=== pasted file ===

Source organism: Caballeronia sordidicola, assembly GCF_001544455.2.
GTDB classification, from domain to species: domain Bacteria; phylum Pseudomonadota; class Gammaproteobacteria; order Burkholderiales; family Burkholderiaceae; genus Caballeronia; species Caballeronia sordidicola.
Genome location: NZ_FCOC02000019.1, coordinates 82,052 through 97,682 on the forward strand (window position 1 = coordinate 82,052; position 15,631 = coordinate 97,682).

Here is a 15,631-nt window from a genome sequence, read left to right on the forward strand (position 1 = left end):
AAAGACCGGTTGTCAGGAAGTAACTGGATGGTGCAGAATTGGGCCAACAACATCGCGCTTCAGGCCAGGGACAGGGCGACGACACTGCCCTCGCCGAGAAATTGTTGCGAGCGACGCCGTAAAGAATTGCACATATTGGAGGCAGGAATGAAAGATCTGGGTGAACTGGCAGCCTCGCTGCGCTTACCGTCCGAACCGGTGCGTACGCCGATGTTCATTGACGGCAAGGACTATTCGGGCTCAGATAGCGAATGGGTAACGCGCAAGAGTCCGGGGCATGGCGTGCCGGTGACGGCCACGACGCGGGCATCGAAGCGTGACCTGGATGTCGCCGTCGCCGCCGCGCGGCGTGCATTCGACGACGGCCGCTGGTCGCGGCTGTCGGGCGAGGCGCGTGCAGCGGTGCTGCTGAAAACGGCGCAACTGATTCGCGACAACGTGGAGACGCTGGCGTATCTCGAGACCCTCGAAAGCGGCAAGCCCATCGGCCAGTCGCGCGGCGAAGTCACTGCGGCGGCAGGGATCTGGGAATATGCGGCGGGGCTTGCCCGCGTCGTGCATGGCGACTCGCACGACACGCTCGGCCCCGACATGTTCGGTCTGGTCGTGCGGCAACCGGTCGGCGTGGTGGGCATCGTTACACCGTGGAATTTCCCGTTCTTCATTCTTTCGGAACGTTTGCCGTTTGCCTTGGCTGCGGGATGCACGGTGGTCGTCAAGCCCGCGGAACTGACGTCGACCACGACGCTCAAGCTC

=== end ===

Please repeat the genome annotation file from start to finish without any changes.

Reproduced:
Source organism: Caballeronia sordidicola, assembly GCF_001544455.2.
GTDB classification, from domain to species: domain Bacteria; phylum Pseudomonadota; class Gammaproteobacteria; order Burkholderiales; family Burkholderiaceae; genus Caballeronia; species Caballeronia sordidicola.
Genome location: NZ_FCOC02000019.1, coordinates 82,052 through 97,682 on the forward strand (window position 1 = coordinate 82,052; position 15,631 = coordinate 97,682).

Here is a 15,631-nt window from a genome sequence, read left to right on the forward strand (position 1 = left end):
AAAGACCGGTTGTCAGGAAGTAACTGGATGGTGCAGAATTGGGCCAACAACATCGCGCTTCAGGCCAGGGACAGGGCGACGACACTGCCCTCGCCGAGAAATTGTTGCGAGCGACGCCGTAAAGAATTGCACATATTGGAGGCAGGAATGAAAGATCTGGGTGAACTGGCAGCCTCGCTGCGCTTACCGTCCGAACCGGTGCGTACGCCGATGTTCATTGACGGCAAGGACTATTCGGGCTCAGATAGCGAATGGGTAACGCGCAAGAGTCCGGGGCATGGCGTGCCGGTGACGGCCACGACGCGGGCATCGAAGCGTGACCTGGATGTCGCCGTCGCCGCCGCGCGGCGTGCATTCGACGACGGCCGCTGGTCGCGGCTGTCGGGCGAGGCGCGTGCAGCGGTGCTGCTGAAAACGGCGCAACTGATTCGCGACAACGTGGAGACGCTGGCGTATCTCGAGACCCTCGAAAGCGGCAAGCCCATCGGCCAGTCGCGCGGCGAAGTCACTGCGGCGGCAGGGATCTGGGAATATGCGGCGGGGCTTGCCCGCGTCGTGCATGGCGACTCGCACGACACGCTCGGCCCCGACATGTTCGGTCTGGTCGTGCGGCAACCGGTCGGCGTGGTGGGCATCGTTACACCGTGGAATTTCCCGTTCTTCATTCTTTCGGAACGTTTGCCGTTTGCCTTGGCTGCGGGATGCACGGTGGTCGTCAAGCCCGCGGAACTGACGTCGACCACGACGCTCAAGCTC